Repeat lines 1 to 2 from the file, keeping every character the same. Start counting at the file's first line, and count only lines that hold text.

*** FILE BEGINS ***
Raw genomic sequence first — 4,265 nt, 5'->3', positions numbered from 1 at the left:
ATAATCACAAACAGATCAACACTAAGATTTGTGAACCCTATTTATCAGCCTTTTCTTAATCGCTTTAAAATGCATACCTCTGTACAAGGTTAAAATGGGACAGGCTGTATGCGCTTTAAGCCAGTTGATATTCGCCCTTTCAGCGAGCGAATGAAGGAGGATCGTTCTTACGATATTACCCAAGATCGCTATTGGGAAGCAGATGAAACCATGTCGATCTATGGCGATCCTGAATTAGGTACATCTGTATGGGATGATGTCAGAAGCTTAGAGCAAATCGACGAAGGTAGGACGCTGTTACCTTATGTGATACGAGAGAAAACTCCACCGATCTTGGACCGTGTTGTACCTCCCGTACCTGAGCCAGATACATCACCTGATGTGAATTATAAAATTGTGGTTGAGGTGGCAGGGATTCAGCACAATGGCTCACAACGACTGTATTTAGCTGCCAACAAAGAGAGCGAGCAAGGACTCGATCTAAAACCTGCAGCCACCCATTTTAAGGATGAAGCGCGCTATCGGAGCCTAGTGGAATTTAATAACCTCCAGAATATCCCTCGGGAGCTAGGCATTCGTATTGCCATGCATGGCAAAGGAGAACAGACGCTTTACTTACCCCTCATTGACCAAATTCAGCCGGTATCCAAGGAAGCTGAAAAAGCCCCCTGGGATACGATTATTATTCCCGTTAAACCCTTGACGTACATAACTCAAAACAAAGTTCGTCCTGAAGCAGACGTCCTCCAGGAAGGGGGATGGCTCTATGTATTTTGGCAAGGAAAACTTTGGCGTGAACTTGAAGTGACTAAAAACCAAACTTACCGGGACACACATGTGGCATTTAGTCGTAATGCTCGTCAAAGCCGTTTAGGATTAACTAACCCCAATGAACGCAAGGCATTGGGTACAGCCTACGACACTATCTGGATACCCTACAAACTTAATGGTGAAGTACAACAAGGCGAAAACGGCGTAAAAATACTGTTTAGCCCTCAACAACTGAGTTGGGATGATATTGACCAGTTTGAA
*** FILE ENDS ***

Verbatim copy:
Raw genomic sequence first — 4,265 nt, 5'->3', positions numbered from 1 at the left:
ATAATCACAAACAGATCAACACTAAGATTTGTGAACCCTATTTATCAGCCTTTTCTTAATCGCTTTAAAATGCATACCTCTGTACAAGGTTAAAATGGGACAGGCTGTATGCGCTTTAAGCCAGTTGATATTCGCCCTTTCAGCGAGCGAATGAAGGAGGATCGTTCTTACGATATTACCCAAGATCGCTATTGGGAAGCAGATGAAACCATGTCGATCTATGGCGATCCTGAATTAGGTACATCTGTATGGGATGATGTCAGAAGCTTAGAGCAAATCGACGAAGGTAGGACGCTGTTACCTTATGTGATACGAGAGAAAACTCCACCGATCTTGGACCGTGTTGTACCTCCCGTACCTGAGCCAGATACATCACCTGATGTGAATTATAAAATTGTGGTTGAGGTGGCAGGGATTCAGCACAATGGCTCACAACGACTGTATTTAGCTGCCAACAAAGAGAGCGAGCAAGGACTCGATCTAAAACCTGCAGCCACCCATTTTAAGGATGAAGCGCGCTATCGGAGCCTAGTGGAATTTAATAACCTCCAGAATATCCCTCGGGAGCTAGGCATTCGTATTGCCATGCATGGCAAAGGAGAACAGACGCTTTACTTACCCCTCATTGACCAAATTCAGCCGGTATCCAAGGAAGCTGAAAAAGCCCCCTGGGATACGATTATTATTCCCGTTAAACCCTTGACGTACATAACTCAAAACAAAGTTCGTCCTGAAGCAGACGTCCTCCAGGAAGGGGGATGGCTCTATGTATTTTGGCAAGGAAAACTTTGGCGTGAACTTGAAGTGACTAAAAACCAAACTTACCGGGACACACATGTGGCATTTAGTCGTAATGCTCGTCAAAGCCGTTTAGGATTAACTAACCCCAATGAACGCAAGGCATTGGGTACAGCCTACGACACTATCTGGATACCCTACAAACTTAATGGTGAAGTACAACAAGGCGAAAACGGCGTAAAAATACTGTTTAGCCCTCAACAACTGAGTTGGGATGATATTGACCAGTTTGAA